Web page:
17. I’m tired as hell of this militarized police crap. Give the police whatever they need to do their job safely, effectively, and efficiently. Especially military grade equipment and training. If people just look around them and think for a minute lots of items we use everyday were created for or by the military. Swiss army knives, toughbook laptops, most ruggedized watches, military grade cellphone cases, aviator sun glasses, pistols and rifles that we want or already have, emergency medical service, the internet (which was developed to protect government information in the event of a nuclear attack and was not intended at the time for civilian use), and so on……

    The police are also part of the front line of defense outside of civilians when a terrorist attack is actively being exicuted. The recent shootings in Dallas and Baton Rouge prove the need for military grade equipment be ready and available for police use. The departments should not have to entertain anymore criticism about their equipment and tactics to a-holes that are too cowardly to walk in their duty boots (also designed for military field use).

    • You know full well those examples are not being debated here. Our problem is them running around in MRAP’s like the bearcat, and they’re sheer exuberance to play dress up as a solider and go rushing in on a drug dealer like soldiers kicking in doors in Iraq. This is exacerbated by rubber stamp judges who’ll sign off on no-knock raids without any thought as to the nature of the subject or regard for the bystanders or innocents who may be inside.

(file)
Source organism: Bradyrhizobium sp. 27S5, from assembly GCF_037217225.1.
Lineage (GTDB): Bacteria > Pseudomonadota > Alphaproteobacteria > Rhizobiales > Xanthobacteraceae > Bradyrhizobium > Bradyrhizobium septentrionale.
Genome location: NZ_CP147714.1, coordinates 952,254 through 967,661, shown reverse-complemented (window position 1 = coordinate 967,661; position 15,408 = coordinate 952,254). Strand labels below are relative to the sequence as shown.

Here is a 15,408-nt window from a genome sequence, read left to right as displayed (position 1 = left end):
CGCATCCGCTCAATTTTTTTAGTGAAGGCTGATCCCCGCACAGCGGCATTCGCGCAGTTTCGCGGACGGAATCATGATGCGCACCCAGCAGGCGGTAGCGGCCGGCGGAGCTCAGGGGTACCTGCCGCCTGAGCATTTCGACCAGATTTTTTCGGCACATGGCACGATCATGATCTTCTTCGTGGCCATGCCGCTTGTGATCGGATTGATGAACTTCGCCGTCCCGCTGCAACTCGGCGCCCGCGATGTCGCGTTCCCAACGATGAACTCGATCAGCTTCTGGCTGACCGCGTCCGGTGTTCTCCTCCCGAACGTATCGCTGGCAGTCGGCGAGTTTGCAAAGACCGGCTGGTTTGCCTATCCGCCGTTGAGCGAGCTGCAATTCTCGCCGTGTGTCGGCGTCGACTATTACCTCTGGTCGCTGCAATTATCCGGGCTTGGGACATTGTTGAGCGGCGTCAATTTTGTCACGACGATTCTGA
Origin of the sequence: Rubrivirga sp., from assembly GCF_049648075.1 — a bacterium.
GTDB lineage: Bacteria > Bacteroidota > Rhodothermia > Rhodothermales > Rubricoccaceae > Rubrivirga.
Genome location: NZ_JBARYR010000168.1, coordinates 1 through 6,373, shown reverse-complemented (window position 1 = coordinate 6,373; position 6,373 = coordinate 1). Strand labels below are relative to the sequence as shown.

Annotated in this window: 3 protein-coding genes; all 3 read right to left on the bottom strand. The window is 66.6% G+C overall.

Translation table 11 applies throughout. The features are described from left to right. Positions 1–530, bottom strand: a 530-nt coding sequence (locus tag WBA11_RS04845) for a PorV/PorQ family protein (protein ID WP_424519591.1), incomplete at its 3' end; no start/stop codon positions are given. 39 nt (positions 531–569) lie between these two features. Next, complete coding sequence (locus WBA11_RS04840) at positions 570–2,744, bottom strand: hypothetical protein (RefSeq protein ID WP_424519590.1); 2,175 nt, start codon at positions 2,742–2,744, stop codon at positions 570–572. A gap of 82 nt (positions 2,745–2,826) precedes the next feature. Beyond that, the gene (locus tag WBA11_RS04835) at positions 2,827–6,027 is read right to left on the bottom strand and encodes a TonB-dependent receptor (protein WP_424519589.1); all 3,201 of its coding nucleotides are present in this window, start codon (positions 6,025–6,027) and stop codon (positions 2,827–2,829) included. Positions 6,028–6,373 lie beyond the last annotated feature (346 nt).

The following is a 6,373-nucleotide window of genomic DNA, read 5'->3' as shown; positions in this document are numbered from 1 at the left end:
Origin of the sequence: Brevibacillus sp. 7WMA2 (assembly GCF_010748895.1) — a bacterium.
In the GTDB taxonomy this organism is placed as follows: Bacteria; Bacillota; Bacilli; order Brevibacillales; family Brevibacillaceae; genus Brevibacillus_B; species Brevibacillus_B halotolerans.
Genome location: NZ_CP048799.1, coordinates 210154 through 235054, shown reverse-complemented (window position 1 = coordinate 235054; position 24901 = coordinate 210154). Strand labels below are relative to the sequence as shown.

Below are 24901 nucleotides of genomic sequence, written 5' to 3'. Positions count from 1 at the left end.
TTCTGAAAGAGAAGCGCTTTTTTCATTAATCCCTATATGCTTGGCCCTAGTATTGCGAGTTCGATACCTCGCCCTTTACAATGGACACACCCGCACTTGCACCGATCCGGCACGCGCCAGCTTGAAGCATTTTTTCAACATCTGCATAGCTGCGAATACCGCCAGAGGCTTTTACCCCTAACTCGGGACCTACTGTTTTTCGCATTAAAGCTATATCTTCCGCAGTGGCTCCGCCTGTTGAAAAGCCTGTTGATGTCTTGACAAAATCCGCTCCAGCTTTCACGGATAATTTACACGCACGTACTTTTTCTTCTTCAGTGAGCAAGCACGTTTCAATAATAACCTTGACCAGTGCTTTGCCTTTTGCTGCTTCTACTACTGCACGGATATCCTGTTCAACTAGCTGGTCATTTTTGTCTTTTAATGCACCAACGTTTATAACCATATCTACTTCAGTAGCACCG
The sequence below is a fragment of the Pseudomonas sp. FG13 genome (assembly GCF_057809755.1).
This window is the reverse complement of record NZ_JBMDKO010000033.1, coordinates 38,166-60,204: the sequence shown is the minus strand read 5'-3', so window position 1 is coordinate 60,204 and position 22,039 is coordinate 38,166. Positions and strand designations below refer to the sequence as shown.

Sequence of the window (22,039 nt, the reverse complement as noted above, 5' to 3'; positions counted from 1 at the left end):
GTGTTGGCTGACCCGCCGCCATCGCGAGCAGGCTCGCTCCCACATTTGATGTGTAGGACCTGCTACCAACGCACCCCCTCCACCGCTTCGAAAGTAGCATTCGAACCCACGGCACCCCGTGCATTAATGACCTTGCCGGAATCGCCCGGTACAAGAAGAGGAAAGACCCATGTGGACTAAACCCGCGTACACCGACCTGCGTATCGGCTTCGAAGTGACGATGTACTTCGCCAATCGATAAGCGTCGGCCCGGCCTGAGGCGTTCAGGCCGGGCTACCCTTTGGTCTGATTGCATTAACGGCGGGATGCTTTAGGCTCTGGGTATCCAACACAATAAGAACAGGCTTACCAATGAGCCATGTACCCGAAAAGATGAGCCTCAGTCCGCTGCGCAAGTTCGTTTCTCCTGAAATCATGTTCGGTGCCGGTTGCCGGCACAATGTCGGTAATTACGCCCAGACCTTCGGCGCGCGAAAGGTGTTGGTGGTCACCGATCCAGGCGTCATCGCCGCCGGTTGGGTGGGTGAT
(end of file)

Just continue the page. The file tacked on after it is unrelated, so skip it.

Think there can’t be an innocent living with a drug dealer/criminal? Just remember that baby sent to the hospital after a police flash bang went off in its crib after they busted down the door and threw it in without regard to who was inside.

      They’re cops. Not soldiers. They need to f**king act like.

  18. “Does 100-Yard SWAT Shot on Baton Rouge Killer Justify Police Militarization?”

    No, unless the SWAT dude made the shot from inside his MRAP.

  19. This shouldn’t have taken a SWAT-team sniper. It was a patrol-rifle job that could, and should, have been done by a cruiser-cop. If they think otherwise, they need to spend more time reevaluating their mission rather than just scrambling to justify their existence.

    Seriously, when seconds count, the SWAT-team is just minutes away. This is exactly what a patrol-rifle is for, and I don’t consider a cruiser equipped with one to be militarization – a SWAT team with an armored truck and automatic-weapons on the other hand, is.

    • As an officer, I’ve always felt that if you gave beat units regular semi auto AR-15s with a decent red dot and a level 3 or 4 vest to throw on when the s is htf, and decent and frequent training, that’s enough to defeat 99.9 percent of threats to the public or us we would encounter

    • +1
      Street cops have an understandable need for patrol rifles. Officer Lenda at the Oak Creek Temple incident had to take down the bad guy at roughly similar distance with the rifle in his trunk, and he did so. He didn’t take time to don full SWAT team battle armor (personal or vehicular), he engaged quickly and did his job admirably. You don’t always have to have an MRAP and full blown SWAT team to get the job done, considering the cost in civilian lives (Orlando anyone?) for those commanders that decide to wait for them before taking out the bad guy.